Mobile Hotspot Apps
You don’t need to buy a data card for your laptop or a MiFi if you pick up one of these phones. Both the Droid X and Evo 4G have built-in hotspot apps that turn the devices into wireless routers. The service for Verizon’s phone costs $20 per month, and it costs $30 for Sprint’s device. The Droid X supports five Wi-Fi devices at once, while the Evo 4G maxes out at eight. In addition, only the Evo 4G can connect at 4G speeds (where service is available). So this round is a no-brainer, right? Wrong.
In head-to-head tests over 3G, the Droid X averaged 1.1-Mbps downloads when we connected our ThinkPad to the phone in hotspot mode. Uploads averaged a modest 210 Kbps. The Evo 4G in the same locations averaged only 660 Kbps on the downlink but slightly faster 252 Kbps upload speeds. However—and this is big—while commuting back and forth from New York to New Jersey, the Evo 4G did a much better job of holding onto a 3G signal than the Droid X. Often when the signal on the Droid X would drop back to Verizon’s slower 1XRTT network, it wouldn’t switch back to 3G without us restarting the hotspot app. (We think this is a bug of some kind.)
Winner: Evo 4G. The faster 3G speeds offered by the Droid X are cancelled out by the Evo 4G’s even faster 4G capability (where available) and more consistent performance while in a moving vehicle. Add in support for three more devices at any given time, and this round goes to Sprint’s phone—assuming you’re willing to pay $10 extra per month.
Camera and Camcorder
The results speak for themselves. As you can see from the photos we shot, overall the 8-MP camera on the Droid X captured more detailed photos both indoors and out. A photo of the flowery outfit draped on a fashion mannequin positioned on Broadway looked somewhat blown out by the sunlight on the Evo 4G, while Motorola’s phone did a better job capturing a wide range of color.
Indoors, however, the shot we took of a gumball container looked sharper on the Evo 4G because of its faster shutter speed, while Droid X’s image looked sofer. That's what we like most about the Evo 4G: it captures photos more quickly.
The Droid X widened its lead in the video department. The footage we shot outdoors on the Evo 4G looked a bit jerky when we output the footage to a 32-inch Samsung TV via HDMI. We even saw some pixel tearing. The same video shot by the Droid X was more crisp and smooth—more like a camcorder. Its sound was also better.
Winner: Droid X. Despite slower shutter speeds, the Droid X took sharper photos in most conditions, and its 720p videos crushed the Evo 4G's.
Music and Video
Both phones let you download MP3s straight from Amazon. Getting our existing tunes onto the Droid X and Evo 4G was a simple drag-and-drop affair, but Verizon goes the extra mile by including its V CAST Media Manager software for transferring music as well as video (for those who like a little hand-holding). We also prefer the music player interface on the Droid X, which gives a Cover Flow-like treatment to the albums in your collection. The Evo 4G’s music player is more list-like, and the UI doesn’t even support landscape mode. On the plus side, the Evo 4G’s speaker volume was louder, and the sound was richer.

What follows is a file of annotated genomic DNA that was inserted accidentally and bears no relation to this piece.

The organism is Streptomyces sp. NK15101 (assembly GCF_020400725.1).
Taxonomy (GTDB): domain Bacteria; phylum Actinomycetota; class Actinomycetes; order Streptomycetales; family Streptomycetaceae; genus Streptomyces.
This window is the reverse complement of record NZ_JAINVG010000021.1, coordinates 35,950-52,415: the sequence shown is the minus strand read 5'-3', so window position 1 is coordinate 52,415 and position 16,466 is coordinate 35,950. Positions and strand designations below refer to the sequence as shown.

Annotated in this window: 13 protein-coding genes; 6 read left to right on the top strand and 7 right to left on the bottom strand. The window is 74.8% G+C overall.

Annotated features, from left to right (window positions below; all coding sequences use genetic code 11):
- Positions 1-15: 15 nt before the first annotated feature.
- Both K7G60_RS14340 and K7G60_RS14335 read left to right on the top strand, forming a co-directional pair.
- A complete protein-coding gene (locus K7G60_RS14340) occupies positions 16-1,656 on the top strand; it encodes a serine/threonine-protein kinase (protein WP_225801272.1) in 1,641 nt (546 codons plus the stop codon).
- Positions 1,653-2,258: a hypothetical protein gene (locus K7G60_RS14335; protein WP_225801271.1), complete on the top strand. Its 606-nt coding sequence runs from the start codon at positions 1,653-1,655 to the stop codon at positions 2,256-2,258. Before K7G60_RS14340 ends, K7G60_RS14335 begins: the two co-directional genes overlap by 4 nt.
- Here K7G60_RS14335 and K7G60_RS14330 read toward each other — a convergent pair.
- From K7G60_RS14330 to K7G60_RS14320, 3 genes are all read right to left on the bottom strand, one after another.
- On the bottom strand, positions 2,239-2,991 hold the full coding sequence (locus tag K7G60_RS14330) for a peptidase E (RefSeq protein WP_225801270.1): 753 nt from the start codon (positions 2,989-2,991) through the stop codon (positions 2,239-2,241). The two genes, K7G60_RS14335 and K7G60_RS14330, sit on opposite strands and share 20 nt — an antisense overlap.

The Droid X starts to pull away when it comes to premium video because Verizon bundles its phone with the Blockbuster app (pictured) for downloading movies. During our initial review video quality was superb. We also like that the Droid X could easily play a 720p Avatar trailer (QuickTime) we transferred to the device. The Evo 4G’s video player couldn’t locate the file, and even when we downloaded a third-party video player (RockPlayer), the video played but the audio didn’t.
Winner: Droid X. A better music interface combined with a BlockBuster app make this smart phone the more robust PMP. However, the Evo 4G deserves credit for its louder speaker volume.
The Blocbuster app (pictured) is a pretty big deal, but the Droid X has a few other cool and useful bundled apps. You get NFL Mobile for staying on top of your favorite team, V CAST Video, the game EA Need for Speed Shift, and Skype Mobile. The Evo 4G comes out swinging in this round with Sprint TV and Qik (for video chat), plus Sprint Navigation (which has a friendlier UI than Google Maps) and Sprint Football Live.
Winner: Draw. We like that Verizon included a high-quality game, but at the end of the day the coolest stuff is in the Android Market.
What really makes the Evo 4G unique is its 4G capability, which we discussed in the web browsing section. The speed increase is dramatic; Sprint just needs to accelerate its rollout so more people can make the most of this phone. But one other thing HTC’s phone has that Verizon’s does not is a front-facing camera for making face-to-face video calls. During our initial review the video quality of Qik paled in comparison to the iPhone 4’s FaceTime feature, but at least you can make calls over 3G. And you’re not limited to providers as you are on the iPhone. Fring is another option, though it no longer supports Skype.